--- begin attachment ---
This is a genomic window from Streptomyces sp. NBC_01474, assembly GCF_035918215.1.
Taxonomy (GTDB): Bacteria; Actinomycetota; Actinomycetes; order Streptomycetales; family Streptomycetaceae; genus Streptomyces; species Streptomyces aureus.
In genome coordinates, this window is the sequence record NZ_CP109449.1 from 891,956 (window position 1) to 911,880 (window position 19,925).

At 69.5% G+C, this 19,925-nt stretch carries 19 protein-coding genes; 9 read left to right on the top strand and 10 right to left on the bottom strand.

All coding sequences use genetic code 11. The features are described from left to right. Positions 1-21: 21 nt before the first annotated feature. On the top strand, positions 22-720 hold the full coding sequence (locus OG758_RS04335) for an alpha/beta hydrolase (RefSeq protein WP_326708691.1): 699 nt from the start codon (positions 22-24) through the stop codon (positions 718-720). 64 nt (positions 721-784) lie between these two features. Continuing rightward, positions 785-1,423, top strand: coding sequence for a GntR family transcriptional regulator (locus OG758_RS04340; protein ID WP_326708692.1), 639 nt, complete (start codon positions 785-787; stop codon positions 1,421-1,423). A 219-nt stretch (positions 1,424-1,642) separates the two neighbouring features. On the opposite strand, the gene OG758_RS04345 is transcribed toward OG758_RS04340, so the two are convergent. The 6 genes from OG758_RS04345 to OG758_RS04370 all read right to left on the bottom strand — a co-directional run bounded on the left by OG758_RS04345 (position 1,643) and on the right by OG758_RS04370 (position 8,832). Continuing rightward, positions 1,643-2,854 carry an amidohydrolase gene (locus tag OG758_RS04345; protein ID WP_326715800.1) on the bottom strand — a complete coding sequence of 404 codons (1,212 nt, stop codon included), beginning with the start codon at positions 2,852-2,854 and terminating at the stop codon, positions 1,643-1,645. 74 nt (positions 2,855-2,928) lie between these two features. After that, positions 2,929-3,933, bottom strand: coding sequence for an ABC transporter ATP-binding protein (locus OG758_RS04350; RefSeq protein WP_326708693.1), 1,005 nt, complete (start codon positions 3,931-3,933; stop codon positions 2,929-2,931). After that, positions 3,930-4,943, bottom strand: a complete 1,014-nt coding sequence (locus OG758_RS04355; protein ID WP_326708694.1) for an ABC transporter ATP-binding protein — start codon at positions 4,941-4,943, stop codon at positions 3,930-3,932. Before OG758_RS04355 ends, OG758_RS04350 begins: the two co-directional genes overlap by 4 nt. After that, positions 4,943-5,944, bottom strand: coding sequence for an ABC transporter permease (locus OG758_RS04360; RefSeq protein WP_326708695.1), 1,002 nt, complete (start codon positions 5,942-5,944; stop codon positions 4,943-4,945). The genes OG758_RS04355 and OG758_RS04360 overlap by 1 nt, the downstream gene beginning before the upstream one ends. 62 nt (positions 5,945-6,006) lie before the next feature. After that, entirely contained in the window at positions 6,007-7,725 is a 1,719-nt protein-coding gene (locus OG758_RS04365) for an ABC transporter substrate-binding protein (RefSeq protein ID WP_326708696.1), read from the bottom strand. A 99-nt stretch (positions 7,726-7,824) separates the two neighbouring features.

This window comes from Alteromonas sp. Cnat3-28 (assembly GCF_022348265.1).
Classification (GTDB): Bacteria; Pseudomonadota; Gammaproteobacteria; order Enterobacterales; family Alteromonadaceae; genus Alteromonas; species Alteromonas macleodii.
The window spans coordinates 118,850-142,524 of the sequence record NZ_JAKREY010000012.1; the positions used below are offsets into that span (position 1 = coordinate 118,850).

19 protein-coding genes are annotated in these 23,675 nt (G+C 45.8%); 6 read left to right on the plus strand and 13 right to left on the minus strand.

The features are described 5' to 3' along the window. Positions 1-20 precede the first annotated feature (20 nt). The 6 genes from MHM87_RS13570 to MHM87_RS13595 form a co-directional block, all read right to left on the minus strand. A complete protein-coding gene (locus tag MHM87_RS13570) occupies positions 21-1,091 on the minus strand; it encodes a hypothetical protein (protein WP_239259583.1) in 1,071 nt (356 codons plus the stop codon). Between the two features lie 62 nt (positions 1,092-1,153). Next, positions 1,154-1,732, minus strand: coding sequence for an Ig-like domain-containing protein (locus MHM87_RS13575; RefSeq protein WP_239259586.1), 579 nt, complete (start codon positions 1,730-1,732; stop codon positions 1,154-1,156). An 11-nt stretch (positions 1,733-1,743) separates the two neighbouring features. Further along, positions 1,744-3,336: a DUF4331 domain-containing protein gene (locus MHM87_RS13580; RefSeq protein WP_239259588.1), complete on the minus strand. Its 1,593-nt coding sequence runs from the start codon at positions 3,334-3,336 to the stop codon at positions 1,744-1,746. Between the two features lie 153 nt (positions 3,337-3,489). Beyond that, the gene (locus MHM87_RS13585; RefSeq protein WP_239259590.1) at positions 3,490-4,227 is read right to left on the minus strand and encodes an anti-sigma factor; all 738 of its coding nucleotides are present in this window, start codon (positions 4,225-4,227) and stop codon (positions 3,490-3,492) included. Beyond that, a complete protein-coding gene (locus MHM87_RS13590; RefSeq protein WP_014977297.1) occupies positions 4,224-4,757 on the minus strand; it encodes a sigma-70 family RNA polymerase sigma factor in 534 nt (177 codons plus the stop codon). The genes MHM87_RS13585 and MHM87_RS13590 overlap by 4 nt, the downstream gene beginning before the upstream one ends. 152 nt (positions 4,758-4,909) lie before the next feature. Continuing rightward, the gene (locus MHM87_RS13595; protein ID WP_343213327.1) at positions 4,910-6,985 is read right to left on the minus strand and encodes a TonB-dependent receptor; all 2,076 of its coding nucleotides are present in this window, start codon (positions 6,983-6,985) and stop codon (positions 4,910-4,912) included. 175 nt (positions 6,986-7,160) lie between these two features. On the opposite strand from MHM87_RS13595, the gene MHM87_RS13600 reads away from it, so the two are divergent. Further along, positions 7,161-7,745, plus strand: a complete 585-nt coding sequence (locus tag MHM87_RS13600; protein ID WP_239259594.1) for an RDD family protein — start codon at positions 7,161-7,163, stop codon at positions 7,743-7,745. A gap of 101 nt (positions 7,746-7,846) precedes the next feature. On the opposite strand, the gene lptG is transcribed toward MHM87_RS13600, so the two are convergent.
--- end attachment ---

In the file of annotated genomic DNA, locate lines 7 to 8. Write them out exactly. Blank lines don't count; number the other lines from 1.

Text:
Classification (GTDB): Bacteria; Pseudomonadota; Gammaproteobacteria; order Enterobacterales; family Alteromonadaceae; genus Alteromonas; species Alteromonas macleodii.
The window spans coordinates 118,850-142,524 of the sequence record NZ_JAKREY010000012.1; the positions used below are offsets into that span (position 1 = coordinate 118,850).